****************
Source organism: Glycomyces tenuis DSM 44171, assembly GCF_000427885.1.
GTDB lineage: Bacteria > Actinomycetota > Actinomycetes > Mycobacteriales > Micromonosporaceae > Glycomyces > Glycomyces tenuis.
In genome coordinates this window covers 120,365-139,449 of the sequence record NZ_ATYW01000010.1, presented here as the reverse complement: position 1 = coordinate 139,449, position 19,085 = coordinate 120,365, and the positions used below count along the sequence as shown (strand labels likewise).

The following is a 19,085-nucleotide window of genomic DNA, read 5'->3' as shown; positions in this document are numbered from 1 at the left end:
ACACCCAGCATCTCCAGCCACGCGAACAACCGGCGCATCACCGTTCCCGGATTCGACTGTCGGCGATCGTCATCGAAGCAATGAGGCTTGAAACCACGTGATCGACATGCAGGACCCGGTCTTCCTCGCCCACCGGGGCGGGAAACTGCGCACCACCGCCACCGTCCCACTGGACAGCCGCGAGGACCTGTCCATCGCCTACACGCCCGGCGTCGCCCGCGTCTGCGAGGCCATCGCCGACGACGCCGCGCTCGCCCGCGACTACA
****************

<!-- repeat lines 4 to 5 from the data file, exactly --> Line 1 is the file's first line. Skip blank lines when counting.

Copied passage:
The following is a 19,085-nucleotide window of genomic DNA, read 5'->3' as shown; positions in this document are numbered from 1 at the left end:
ACACCCAGCATCTCCAGCCACGCGAACAACCGGCGCATCACCGTTCCCGGATTCGACTGTCGGCGATCGTCATCGAAGCAATGAGGCTTGAAACCACGTGATCGACATGCAGGACCCGGTCTTCCTCGCCCACCGGGGCGGGAAACTGCGCACCACCGCCACCGTCCCACTGGACAGCCGCGAGGACCTGTCCATCGCCTACACGCCCGGCGTCGCCCGCGTCTGCGAGGCCATCGCCGACGACGCCGCGCTCGCCCGCGACTACA